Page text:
The changing influence of a pharmacist

Published 12:27 pm Tuesday, January 25, 2022

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Healthcare Umbrella


Our articles often focus on the medical practice of fighting a disease, which frequently means that we emphasize a doctor or promote the latest medical equipment. But an often-overlooked element of the healing journey is the pharmacist. While we likely think of the pharmacist as the person responsible for dispensing medications, the profession has come a long way.

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Among the responsibilities of a pharmacist are medication preparation, compliance, and patient education. In addition to the role of the community pharmacist, who you may see behind the counter in the drug or grocery store, pharmacists work in hospitals, clinics, research and development, and are embedded in family medicine practices.




According to the Food and Drug Administration, there are more than 100,000 reports annually of medication miscues occurring across the healthcare spectrum, and of that total, 7,000 to 9,000 people die. And the cost of looking after patients that have had adverse medication events exceeds $40 billion every year.


Stats like that show you how critical the work of a pharmacist is wherever they work. Today I want to highlight two pharmacists in our network who perform drastically different roles: Kevin Reynolds, Director of Pharmacy at St. Luke’s Hospital, and Evan Drake, Clinical Pharmacist embedded with Foothills Medical Associates.


Kevin Reynolds directs a team of pharmacists that closely collaborates with our hospitalists, emergency department physicians, surgeons, and outpatient providers to dispense and prepare all medications for the hospital. In addition, his team works attentively with nursing, lab, and radiology staff to adopt new therapeutics and optimize care. According to Kevin Reynolds, “Before we dispense medications at St. Luke’s, we execute a process called “medication reconciliation.” We thoroughly review the patient’s medical history through this procedure, looking for dosage issues, allergies, or interaction issues with previous medications. There are times when the pharmacist will also discuss potential side effects or dietary restrictions directly with the patient. Kevin shared that “our objective at St. Luke’s is to check and doublecheck every order that moves through our department to ensure that we are safe in our practice of pharmacology. Issues that we look to avoid include: a patient is receiving the wrong prescription, improper dosages, and harmful drug-to-drug interactions.” 


Evan Drake, PharmD, CPP, joined Foothills Medical Associates in December of 2018 as an embedded pharmacist. As a member of the interdisciplinary team, Evan works directly with Dr. Jeffrey Viar, Janet Howell, PA, and Colden O’Dell, FNP, to complete Medicare Annual Wellness Visits, provide direct patient care, and optimize medication therapies for patients with chronic disease. Evan said, “I work to educate our patients, prevent medication errors, and improve patient care outcomes.” Additionally, she’s also a resource for the community to provide drug information, increase medication access through patient assistance programs, and provide team-based collaboration for patients transitioning out of the hospital.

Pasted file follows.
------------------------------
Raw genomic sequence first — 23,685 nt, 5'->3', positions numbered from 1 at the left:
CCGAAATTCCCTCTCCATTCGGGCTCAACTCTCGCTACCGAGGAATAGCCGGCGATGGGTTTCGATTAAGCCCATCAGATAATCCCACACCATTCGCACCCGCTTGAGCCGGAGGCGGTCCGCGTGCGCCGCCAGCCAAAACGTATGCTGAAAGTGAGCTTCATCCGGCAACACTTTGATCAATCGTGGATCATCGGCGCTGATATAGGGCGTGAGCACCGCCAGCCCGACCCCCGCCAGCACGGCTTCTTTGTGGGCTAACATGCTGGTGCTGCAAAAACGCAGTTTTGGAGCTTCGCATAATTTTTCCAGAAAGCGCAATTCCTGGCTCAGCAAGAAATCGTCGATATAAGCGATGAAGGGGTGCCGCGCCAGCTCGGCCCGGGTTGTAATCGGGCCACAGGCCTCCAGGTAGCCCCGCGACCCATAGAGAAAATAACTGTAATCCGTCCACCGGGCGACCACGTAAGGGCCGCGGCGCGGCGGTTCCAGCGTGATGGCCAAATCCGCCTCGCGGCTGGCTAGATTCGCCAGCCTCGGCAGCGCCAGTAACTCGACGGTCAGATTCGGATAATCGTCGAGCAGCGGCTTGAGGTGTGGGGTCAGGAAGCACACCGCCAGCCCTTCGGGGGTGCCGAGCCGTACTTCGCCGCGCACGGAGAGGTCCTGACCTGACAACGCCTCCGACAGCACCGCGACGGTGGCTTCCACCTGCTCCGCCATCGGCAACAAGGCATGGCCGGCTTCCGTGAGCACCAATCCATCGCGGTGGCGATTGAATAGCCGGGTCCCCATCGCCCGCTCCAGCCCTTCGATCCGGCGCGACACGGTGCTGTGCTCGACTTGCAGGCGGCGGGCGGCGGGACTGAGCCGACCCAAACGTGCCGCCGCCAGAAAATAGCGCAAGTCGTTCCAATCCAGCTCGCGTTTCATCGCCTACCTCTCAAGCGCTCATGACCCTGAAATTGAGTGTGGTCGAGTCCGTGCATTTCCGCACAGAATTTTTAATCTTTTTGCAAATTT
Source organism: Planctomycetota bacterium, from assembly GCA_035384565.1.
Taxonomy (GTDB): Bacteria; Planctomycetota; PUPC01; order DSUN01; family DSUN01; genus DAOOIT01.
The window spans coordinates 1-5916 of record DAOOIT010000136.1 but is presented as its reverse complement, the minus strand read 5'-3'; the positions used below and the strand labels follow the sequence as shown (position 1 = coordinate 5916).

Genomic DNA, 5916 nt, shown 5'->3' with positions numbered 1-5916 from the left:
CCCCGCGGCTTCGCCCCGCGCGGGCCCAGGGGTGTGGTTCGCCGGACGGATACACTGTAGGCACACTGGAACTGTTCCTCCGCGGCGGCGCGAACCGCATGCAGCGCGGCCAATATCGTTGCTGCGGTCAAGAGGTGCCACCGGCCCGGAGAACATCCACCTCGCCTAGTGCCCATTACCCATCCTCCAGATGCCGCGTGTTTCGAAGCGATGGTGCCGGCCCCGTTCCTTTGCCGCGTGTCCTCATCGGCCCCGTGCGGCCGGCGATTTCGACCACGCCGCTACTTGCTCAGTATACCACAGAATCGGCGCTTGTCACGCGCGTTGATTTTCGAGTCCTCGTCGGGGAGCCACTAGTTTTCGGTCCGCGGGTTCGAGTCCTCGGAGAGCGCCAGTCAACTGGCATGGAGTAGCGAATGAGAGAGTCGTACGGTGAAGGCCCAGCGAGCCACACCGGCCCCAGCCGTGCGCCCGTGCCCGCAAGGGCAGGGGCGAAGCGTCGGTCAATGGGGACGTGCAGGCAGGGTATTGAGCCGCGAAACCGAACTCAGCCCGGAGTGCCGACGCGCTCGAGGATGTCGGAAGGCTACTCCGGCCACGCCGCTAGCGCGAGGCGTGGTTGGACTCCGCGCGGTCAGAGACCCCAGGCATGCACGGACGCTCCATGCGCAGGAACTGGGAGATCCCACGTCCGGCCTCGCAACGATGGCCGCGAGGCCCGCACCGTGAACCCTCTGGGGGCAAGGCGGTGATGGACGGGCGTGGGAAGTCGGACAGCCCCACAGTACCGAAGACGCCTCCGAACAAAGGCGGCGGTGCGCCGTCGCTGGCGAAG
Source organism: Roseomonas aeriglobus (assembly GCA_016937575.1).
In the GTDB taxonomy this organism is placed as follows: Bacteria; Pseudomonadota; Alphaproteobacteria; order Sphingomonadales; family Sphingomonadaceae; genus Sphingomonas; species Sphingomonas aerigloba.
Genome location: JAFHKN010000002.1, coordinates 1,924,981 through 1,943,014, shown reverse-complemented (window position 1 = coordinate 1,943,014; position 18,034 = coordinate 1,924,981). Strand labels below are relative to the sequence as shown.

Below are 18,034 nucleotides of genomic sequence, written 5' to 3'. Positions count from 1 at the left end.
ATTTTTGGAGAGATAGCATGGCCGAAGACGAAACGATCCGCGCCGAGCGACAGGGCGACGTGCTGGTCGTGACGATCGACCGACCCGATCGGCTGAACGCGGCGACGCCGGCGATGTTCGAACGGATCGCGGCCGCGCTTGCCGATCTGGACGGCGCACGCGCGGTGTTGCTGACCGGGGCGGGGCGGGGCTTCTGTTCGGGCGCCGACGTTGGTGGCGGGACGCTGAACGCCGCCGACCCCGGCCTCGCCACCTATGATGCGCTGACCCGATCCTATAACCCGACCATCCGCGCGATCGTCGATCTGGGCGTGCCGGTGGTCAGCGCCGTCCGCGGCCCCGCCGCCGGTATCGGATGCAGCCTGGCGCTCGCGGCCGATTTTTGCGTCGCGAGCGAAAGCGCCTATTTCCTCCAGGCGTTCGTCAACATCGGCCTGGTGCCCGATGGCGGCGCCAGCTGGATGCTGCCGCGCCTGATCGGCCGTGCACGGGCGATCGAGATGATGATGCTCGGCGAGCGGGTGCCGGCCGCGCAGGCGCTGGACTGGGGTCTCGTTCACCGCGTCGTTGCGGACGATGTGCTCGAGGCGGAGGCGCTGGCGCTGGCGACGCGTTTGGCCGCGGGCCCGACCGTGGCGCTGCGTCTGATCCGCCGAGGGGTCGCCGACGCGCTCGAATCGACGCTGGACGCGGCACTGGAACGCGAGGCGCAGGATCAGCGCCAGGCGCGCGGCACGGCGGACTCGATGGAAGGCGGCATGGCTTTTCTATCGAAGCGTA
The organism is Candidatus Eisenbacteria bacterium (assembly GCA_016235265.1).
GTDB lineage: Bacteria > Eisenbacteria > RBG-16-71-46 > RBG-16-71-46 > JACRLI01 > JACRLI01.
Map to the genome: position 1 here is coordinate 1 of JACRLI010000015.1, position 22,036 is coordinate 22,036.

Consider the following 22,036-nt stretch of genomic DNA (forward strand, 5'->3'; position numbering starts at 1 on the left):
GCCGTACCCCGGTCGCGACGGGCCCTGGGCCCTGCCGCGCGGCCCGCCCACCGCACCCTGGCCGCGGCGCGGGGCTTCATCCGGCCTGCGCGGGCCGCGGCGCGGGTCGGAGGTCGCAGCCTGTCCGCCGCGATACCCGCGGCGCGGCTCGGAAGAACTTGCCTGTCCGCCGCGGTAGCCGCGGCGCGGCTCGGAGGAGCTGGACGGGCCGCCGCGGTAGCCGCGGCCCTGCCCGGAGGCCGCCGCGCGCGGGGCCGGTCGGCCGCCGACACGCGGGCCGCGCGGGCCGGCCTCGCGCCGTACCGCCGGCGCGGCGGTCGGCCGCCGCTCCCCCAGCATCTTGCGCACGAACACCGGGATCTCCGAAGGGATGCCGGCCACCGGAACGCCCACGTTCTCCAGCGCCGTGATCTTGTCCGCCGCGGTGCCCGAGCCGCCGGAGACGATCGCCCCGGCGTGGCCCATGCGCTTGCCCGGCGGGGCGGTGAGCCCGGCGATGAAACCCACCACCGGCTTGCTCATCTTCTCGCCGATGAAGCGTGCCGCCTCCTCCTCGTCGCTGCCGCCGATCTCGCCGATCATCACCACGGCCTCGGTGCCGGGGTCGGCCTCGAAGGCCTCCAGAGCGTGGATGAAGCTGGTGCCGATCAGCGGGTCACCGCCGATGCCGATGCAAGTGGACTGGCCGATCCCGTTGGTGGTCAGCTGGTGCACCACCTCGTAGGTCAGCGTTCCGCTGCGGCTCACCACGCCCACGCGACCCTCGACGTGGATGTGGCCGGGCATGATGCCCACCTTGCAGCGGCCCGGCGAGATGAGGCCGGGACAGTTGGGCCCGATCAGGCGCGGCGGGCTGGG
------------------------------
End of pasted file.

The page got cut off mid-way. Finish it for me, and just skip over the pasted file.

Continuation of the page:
Evan’s role as an embedded pharmacist with a rural health clinic is an innovative approach at St. Luke’s that raises the level of care by providing perspectives from different medical disciplines. This novel approach also frequently saves the patient money on medications. For example, Evan recently told me that she received a note from a patient who thanked her for saving him almost $1,000 per month on drugs due to her review of his prescriptions.


Pharmacists increasingly play a critical role in addressing complex patient needs in the evolving healthcare landscape. Said Kevin Reynolds, “The opioid crisis, for example, presents a clear opportunity for pharmacists in hospitals, embeds, and in retail settings to play a greater role in medication safety with patients and the community in general.” Those safety issues include medication access, adherence and persistence, readmission reductions, and medication education/guidance the patient needs to use the drug safely and effectively.




At St. Luke’s, our quest to improve healthcare quality to Polk County is a DAILY mission. You can see how pharmacists across our system contribute to this mission. In future articles, we will highlight some other professionals at St Luke’s and in our community who impact our community’s health in ways that are not always readily seen. 


If you have a healthcare topic of interest or a question, send me a note at Also, please follow us on Facebook, Twitter, LinkedIn, or visit to learn about top-rated St. Luke’s Hospital and our new world-class services.